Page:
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2013 Volkswagen Eos Overview
The polarizing cush-oriented hard-top convertible of Volkswagen's lineup just became an overlooked clover through the delicate operation of adding a Sport trim for 2013, and doing it well. The 2013 Volkswagen Eos Sport doesn't include an engine upgrade, but it transforms an otherwise, let's say, acquired taste of style into something considerably more palatable. Even appetizing. Especially if you find convertibles with power-retractable hard tops featuring an integrated sunroof particularly fascinating and don't mind having only 9.3 cubic feet for cargo in the trunk.
The Eos is no speed demon, that much is certain, as it offers a full 7.3 seconds to enjoy the view up to 60 mph, but don't let those rounded corners of questionable taste fool you into thinking any corners were cut on the manufacturing line. Case in point: The hard top requires 16 inches of rear clearance to operate, but it will beep at you if you need to make room. Sure, it's not quite as fancy as cars twice the price taking up 25 seconds to completely let in the sun, but you can also tilt or slide the sunroof section, which is still almost entirely unique to the Eos.
Volkswagen also proves two wrongs make a right with the rear spoiler on the 2013 Eos Sport. Sculpted and dainty, it doesn't allude to anything the Eos isn't, instead making it look like a completely designed car, if you ask me. Still there will be critics either way—it's a style you either love or hate. The Sport trim also adds 18-inch alloy wheels instead of the standard 17's, a lowered sport suspension, bi-xenon HID headlights with daytime running lights, black side mirrors and a black interior to complete the look and the entire list of Sport upgrades.
The 2013 Eos Sport uses the very same turbocharged 2-liter inline 4-cylinder powering the Komfort, Lux and Executive trims, and while it's not built for speed, this 200-hp and 207-lb-ft-torque four-banger is definitely ample. Some drivers new to Volkswagen's turbo note there's a bit of a learning curve needed to prevent throwing yourself and everything else into the back when starting off the line, and return drivers favorably compare this generation to the last, calling it smoother, quieter, quicker and more comfortable. The 6-speed automated manual handles shifting imperceptibly while pushing power through the front wheels for a token fee of 22 mpg city/30 highway.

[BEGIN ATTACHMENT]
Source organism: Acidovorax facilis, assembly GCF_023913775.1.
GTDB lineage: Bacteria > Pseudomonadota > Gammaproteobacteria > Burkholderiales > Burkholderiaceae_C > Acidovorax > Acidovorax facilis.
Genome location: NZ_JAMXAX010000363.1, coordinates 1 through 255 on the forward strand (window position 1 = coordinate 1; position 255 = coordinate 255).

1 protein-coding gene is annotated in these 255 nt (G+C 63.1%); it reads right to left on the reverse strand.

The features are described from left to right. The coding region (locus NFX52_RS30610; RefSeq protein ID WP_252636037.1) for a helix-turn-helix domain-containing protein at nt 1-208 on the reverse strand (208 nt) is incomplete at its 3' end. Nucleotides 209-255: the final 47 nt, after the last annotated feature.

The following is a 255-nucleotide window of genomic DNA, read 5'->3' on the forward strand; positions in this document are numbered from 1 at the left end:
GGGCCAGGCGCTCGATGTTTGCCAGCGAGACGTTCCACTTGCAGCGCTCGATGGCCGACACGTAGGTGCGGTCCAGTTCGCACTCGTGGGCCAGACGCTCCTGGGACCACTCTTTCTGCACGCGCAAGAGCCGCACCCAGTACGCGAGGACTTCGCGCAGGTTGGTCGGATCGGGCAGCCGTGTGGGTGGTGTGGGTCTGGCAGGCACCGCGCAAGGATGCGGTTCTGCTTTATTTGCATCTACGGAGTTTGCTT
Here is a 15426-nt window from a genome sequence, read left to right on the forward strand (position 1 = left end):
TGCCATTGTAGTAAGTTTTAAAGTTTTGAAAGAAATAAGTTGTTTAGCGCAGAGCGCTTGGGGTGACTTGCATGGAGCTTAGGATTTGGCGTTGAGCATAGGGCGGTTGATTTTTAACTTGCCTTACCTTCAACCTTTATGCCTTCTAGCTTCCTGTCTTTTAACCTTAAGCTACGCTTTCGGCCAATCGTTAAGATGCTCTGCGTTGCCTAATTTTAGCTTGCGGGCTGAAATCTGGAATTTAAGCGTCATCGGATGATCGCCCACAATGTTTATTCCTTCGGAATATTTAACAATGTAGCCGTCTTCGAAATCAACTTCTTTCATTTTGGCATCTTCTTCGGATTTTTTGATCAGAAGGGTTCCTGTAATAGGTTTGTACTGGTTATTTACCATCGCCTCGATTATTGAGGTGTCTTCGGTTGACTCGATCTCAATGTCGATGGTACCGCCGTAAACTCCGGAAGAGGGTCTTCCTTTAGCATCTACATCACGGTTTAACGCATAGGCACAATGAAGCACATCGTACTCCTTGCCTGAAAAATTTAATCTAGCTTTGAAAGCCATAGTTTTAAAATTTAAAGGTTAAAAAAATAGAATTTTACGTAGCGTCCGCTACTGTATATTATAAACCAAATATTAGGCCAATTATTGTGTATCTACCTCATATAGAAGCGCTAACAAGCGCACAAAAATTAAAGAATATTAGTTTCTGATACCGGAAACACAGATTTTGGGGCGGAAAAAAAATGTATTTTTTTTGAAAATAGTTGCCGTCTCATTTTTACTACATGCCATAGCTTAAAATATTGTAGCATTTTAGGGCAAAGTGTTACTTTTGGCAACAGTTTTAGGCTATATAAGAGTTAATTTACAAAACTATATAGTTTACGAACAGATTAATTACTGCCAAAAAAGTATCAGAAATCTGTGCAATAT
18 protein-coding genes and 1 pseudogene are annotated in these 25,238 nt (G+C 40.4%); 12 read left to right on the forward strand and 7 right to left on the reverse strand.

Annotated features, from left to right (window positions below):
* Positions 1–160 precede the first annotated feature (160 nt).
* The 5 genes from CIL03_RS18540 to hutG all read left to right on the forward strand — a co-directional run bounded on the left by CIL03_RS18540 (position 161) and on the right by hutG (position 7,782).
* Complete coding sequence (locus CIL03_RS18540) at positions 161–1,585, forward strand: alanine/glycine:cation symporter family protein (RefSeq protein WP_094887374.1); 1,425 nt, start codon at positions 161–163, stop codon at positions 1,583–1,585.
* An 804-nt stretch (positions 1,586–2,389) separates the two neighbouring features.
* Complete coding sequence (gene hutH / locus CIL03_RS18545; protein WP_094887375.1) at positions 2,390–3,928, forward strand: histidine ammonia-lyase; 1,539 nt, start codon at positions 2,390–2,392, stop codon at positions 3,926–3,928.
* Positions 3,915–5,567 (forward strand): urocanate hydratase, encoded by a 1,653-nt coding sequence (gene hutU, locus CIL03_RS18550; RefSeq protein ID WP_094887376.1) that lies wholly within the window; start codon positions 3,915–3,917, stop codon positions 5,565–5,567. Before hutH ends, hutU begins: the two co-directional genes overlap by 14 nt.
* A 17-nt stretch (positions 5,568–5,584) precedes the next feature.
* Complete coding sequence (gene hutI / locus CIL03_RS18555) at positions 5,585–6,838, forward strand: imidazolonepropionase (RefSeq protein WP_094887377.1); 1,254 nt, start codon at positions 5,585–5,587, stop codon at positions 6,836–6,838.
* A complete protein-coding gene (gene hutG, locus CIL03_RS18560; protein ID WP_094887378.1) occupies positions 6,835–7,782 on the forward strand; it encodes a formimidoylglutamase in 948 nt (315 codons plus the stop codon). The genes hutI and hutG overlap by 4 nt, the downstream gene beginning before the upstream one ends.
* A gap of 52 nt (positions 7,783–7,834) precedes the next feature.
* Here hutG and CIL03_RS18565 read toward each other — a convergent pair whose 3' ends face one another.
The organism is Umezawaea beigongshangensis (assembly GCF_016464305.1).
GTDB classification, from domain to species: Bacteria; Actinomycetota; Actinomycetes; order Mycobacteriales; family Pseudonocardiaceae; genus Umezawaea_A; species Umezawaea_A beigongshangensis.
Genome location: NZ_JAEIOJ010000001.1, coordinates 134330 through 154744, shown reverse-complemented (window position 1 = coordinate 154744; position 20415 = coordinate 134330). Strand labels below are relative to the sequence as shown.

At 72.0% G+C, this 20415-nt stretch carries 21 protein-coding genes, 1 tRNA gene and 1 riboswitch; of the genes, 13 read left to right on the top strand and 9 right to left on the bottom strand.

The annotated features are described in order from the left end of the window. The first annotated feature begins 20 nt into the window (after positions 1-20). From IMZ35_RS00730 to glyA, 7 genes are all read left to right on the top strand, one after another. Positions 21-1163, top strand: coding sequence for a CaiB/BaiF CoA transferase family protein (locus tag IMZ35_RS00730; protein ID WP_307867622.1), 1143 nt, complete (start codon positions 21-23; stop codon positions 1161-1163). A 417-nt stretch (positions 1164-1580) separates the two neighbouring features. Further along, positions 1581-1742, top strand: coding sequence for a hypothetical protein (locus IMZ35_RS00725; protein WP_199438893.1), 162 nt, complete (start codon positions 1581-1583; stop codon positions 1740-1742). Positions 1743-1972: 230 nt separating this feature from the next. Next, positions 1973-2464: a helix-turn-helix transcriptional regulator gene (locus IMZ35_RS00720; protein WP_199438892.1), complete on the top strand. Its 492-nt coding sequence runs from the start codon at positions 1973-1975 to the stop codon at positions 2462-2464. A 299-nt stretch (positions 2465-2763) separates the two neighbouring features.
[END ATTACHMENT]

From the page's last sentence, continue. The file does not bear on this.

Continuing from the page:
Standard features include fog lights, heated mirrors and windshield-washer nozzles, wind deflector, keyless entry, cruise control, heated 8-way power seats with adjustable lumbar support, leatherette premium upholstery, leather-wrapped steering wheel and shifter, Bluetooth connectivity and an 8-speaker stereo system with an iPod interface, HD radio, satellite radio, an auxiliary input and a CD player, all with a touchscreen interface. Some drivers note all the buttons can be a bit intimidating, but at least their dealership was happy to hold their hand through it until they were comfortable.
Upgrading to the Lux adds different 17-inch wheels, parking sensors, power-folding mirrors, keyless ignition, automatic wipers, leather upholstery, an auto-dimming rear-view mirror and a navigation system instead of HD radio capabilities. For those who don't like the new Sport's styling, the Executive antes up with a sport-tuned suspension, 18-inch wheels and a 10-speaker Dynaudio system adding HD radio back into the mix without the spoiler and black accents of the Sport. Adding the Tech package to either the Lux or Executive affords a few more of the Sport's features, including bi-xenon headlights, LED running lights, headlight washers and a color trip computer display.
by Patricia Mayo
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